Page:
Tuesday, October 16, 2012

day 14: but don't settle

Theres a little voice inside all of our heads that tells us what we can and can't do.  It affirms what we subconsciously believe is {or is not} possible.  We'd like to stand up and scream in its face that what it is saying is false, but we second guess.

Oh, the what-if's.

Yesterday we talked about how it is a-okay to not be perfect.  But.  There's a fine line here.  Because, while we are all amazing in our own sweet imperfect way, it's not okay to settle for mediocre.  It's not okay to let that little voice convince you to stop, give up, or give in.

Take for example, my dishes.  My dishwasher is otherwise disguised as my two sweet little hands and the only garbage disposal that exists in my house doubles as two, four-legged, tail-wagging, man-eaters who prefer dumpster diving over actually eating men.  So you can understand, then, why I despise cleaning up after dinner and why sometimes I'd rather let one of my many personal chefs cook dinner.  It's one thing to accept that I'm not probably going to ever have a real dishwasher in my current house; but, it's a complete other thing to give-up on the whole having-a-house-that-hugs-me-back thing, feel defeated because I have to do it myself, tell myself that I don't deserve to have nice things if I can't have dishwasher, let all my dishes pile up, and become a hoarder eating off of paper plates while the real ones grow things in the sink.  Ok.  So, maybe it wouldn't be that serious.  But it could be.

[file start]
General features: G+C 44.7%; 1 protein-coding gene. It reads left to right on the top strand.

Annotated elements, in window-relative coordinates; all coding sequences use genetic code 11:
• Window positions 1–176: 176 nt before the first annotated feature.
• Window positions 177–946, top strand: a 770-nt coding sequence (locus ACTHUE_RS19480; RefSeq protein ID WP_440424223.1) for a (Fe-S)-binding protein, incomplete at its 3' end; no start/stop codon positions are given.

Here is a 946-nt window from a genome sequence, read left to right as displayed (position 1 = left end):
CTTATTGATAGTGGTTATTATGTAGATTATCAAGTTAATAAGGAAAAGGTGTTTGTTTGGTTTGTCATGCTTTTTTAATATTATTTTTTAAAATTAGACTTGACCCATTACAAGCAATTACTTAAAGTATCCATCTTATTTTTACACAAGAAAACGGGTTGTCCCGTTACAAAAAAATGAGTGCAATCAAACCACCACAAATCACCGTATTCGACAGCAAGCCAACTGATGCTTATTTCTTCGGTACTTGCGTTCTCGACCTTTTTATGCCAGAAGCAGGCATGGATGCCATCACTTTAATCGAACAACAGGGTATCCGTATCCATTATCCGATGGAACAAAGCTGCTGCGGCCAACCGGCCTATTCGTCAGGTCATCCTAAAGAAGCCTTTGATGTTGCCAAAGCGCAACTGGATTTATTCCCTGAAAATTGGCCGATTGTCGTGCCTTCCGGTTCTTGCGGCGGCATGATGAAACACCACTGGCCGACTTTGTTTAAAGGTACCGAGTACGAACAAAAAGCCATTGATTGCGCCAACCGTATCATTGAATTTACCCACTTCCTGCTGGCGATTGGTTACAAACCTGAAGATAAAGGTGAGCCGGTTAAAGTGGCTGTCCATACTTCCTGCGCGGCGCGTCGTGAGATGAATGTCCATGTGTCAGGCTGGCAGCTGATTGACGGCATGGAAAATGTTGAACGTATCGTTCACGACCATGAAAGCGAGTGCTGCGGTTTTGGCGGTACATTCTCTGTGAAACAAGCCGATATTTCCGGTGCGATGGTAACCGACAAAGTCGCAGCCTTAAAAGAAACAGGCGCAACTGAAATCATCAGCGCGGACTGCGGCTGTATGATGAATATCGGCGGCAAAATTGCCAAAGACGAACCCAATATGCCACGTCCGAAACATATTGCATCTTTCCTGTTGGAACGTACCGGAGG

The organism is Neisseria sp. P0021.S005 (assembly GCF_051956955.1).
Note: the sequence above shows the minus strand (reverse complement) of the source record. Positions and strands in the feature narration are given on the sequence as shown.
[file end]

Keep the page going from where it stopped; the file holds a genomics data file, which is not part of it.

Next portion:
I've struggled a little lately with the concern of losing the wit and snark that I so closely identify with in my endeavor to become sweeter.  I have feared the idea that sweet might mean ignoring boundaries and putting on the facade of a constant state of "nice-ness" and perpetuating doormat-like tendencies.  In the last several days, however, it seems that by becoming more sweet, I have opened the door for me to feel more authentically like my self, more confident in my "flaws", and more determined to deepening my connections with beloveds.  My conclusion is that my desire to be sweet is really my desire to be a better, happier, more welcoming, more imperfectly unique me and nothing less.

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